Subscribe
Attendees listen and take photos at Texas’s first Women Veterans Day celebration held on the steps of the Texas State Capitol on June 12, 2018. Around 200 people attending the ceremony.

Attendees listen and take photos at Texas’s first Women Veterans Day celebration held on the steps of the Texas State Capitol on June 12, 2018. Around 200 people attending the ceremony. (Rose L. Thayer/Stars and Stripes)

Attendees listen and take photos at Texas’s first Women Veterans Day celebration held on the steps of the Texas State Capitol on June 12, 2018. Around 200 people attending the ceremony.

Attendees listen and take photos at Texas’s first Women Veterans Day celebration held on the steps of the Texas State Capitol on June 12, 2018. Around 200 people attending the ceremony. (Rose L. Thayer/Stars and Stripes)

Anna Gatti, a Navy veteran of World War II, receives a plaque commemorating her as the honorary guest of Texas’s first Women Veterans Day event on the steps of the Texas State Capitol on June 12, 2018. On her left is Texas Veterans Commission Chairman Eliseo “Al” Cantu Jr., and on her right is Texas Veterans Commission Women Veterans Program Manager Anna Baker.

Anna Gatti, a Navy veteran of World War II, receives a plaque commemorating her as the honorary guest of Texas’s first Women Veterans Day event on the steps of the Texas State Capitol on June 12, 2018. On her left is Texas Veterans Commission Chairman Eliseo “Al” Cantu Jr., and on her right is Texas Veterans Commission Women Veterans Program Manager Anna Baker. (Rose L. Thayer/Stars and Stripes)

Women line up for photos with Rosieleeta Reed following Texas’s first Women Veterans Day celebration held on the steps of the Texas State Capitol on June 12, 2018. Reed presents a living history exhibition of the only female Buffalo Soldier, Cathay Williams.

Women line up for photos with Rosieleeta Reed following Texas’s first Women Veterans Day celebration held on the steps of the Texas State Capitol on June 12, 2018. Reed presents a living history exhibition of the only female Buffalo Soldier, Cathay Williams. (Rose L. Thayer/Stars and Stripes)

Staff Sgt. Heather Middlemas and Sgt. Kira Messenger, both of the Texas Army National Guard Recruiting and Retention unit, pose for a photo with Anna Gatti, a Navy veteran World War II, following Texas’s first Women Veterans Day celebration held on the steps of the Texas State Capitol on June 12, 2018. Gatti was recognized as the event’s honorary guest.

Staff Sgt. Heather Middlemas and Sgt. Kira Messenger, both of the Texas Army National Guard Recruiting and Retention unit, pose for a photo with Anna Gatti, a Navy veteran World War II, following Texas’s first Women Veterans Day celebration held on the steps of the Texas State Capitol on June 12, 2018. Gatti was recognized as the event’s honorary guest. (Rose L. Thayer/Stars and Stripes)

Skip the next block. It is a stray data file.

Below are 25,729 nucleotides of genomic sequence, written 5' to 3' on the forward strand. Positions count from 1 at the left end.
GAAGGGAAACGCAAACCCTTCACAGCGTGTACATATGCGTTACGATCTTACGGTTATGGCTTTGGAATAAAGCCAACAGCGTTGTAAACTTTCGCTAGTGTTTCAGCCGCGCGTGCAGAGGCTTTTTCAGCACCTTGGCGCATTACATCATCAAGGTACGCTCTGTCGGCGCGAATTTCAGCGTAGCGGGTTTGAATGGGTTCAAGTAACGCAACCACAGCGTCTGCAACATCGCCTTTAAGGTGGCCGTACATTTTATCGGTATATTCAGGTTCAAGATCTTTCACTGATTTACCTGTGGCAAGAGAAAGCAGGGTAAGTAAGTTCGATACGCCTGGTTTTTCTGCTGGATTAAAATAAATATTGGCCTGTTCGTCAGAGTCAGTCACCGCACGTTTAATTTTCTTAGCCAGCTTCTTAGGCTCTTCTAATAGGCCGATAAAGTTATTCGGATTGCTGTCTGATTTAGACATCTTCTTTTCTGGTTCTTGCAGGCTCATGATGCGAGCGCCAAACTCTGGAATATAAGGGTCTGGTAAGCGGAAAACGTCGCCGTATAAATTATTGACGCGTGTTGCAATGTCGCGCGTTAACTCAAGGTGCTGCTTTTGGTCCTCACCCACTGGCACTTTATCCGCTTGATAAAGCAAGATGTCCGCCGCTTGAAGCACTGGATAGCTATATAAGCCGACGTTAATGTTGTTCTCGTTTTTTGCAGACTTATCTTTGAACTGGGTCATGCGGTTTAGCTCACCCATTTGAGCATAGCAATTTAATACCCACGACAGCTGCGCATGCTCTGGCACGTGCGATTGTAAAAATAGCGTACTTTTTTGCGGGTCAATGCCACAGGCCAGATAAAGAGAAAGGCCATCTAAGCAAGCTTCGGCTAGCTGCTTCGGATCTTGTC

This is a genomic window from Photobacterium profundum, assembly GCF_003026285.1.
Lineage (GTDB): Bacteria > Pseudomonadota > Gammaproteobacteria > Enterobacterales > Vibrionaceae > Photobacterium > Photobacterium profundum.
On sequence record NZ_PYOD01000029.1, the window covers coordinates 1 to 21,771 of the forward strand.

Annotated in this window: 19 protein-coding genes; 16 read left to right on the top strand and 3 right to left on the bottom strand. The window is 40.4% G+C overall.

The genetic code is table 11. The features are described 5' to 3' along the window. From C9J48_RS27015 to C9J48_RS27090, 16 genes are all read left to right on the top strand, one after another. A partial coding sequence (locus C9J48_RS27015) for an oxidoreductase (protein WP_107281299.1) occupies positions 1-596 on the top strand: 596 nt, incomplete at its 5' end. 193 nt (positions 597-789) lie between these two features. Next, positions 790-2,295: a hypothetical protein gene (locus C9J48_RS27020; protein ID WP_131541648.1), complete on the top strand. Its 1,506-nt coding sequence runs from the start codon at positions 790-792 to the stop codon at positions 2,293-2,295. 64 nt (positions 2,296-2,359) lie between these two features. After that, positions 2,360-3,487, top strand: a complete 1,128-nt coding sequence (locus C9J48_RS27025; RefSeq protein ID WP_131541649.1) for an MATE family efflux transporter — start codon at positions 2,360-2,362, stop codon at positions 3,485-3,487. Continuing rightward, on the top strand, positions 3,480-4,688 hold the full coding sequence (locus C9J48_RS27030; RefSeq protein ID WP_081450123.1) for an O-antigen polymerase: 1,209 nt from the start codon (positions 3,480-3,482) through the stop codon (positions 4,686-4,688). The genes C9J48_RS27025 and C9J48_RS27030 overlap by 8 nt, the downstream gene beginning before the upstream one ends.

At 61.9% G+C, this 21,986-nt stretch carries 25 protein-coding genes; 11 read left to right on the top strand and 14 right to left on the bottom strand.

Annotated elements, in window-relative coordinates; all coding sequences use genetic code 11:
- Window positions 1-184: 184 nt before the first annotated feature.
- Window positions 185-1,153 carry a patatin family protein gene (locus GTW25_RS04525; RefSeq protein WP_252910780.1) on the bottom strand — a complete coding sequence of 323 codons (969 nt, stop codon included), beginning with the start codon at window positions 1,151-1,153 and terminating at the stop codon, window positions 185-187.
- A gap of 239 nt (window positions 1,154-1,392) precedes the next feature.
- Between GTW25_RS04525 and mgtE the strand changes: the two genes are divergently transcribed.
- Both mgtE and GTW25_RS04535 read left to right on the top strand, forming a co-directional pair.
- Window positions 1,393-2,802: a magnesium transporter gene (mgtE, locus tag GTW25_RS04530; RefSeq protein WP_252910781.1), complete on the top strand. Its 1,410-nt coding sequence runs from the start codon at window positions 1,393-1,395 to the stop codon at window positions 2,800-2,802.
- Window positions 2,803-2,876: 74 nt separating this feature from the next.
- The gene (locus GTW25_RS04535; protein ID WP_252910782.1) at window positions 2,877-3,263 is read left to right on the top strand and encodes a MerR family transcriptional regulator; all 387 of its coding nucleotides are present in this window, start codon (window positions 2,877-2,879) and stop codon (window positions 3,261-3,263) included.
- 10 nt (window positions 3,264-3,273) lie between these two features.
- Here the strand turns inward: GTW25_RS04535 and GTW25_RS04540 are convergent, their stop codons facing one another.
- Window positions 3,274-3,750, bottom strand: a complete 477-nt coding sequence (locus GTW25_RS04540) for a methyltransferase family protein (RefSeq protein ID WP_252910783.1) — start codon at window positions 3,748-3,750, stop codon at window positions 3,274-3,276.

AUSTIN, Texas — For the first time, some women veterans in Texas came together to honor their service, educate others about their history and raise awareness of resources available to women who served.

Texas has about 177,500 female veterans, the most of any state, according to the U.S. Department of Veterans Affairs. Women make up about 10 percent of the U.S. veteran population, but many of them do not identify themselves as veterans, largely due to the perception that veterans are men, said Anna Baker, the female veterans program manager with the Texas Veterans Commission. She said some statistics show as many as 70 percent of female veterans do not self-identify.

In 2017, state lawmakers enacted a law naming June 12 as Women Veterans Day to highlight their role in the military and commemorate their valor and sacrifice. The date marks the anniversary of President Harry Truman signing the Women’s Armed Services Integration Act of 1948 that allowed women to serve as permanent, regular members of the military.

Hiding from their service can cost women camaraderie, benefits and recognition. Tuesday's events, in part, were designed to help women veterans find resources.

author picture
Rose L. Thayer is based in Austin, Texas, and she has been covering the western region of the continental U.S. for Stars and Stripes since 2018. Before that she was a reporter for Killeen Daily Herald and a freelance journalist for publications including The Alcalde, Texas Highways and the Austin American-Statesman. She is the spouse of an Army veteran and a graduate of the University of Texas at Austin with a degree in journalism. Her awards include a 2021 Society of Professional Journalists Washington Dateline Award and an Honorable Mention from the Military Reporters and Editors Association for her coverage of crime at Fort Hood.

Sign Up for Daily Headlines

Sign-up to receive a daily email of today’s top military news stories from Stars and Stripes and top news outlets from around the world.

Sign up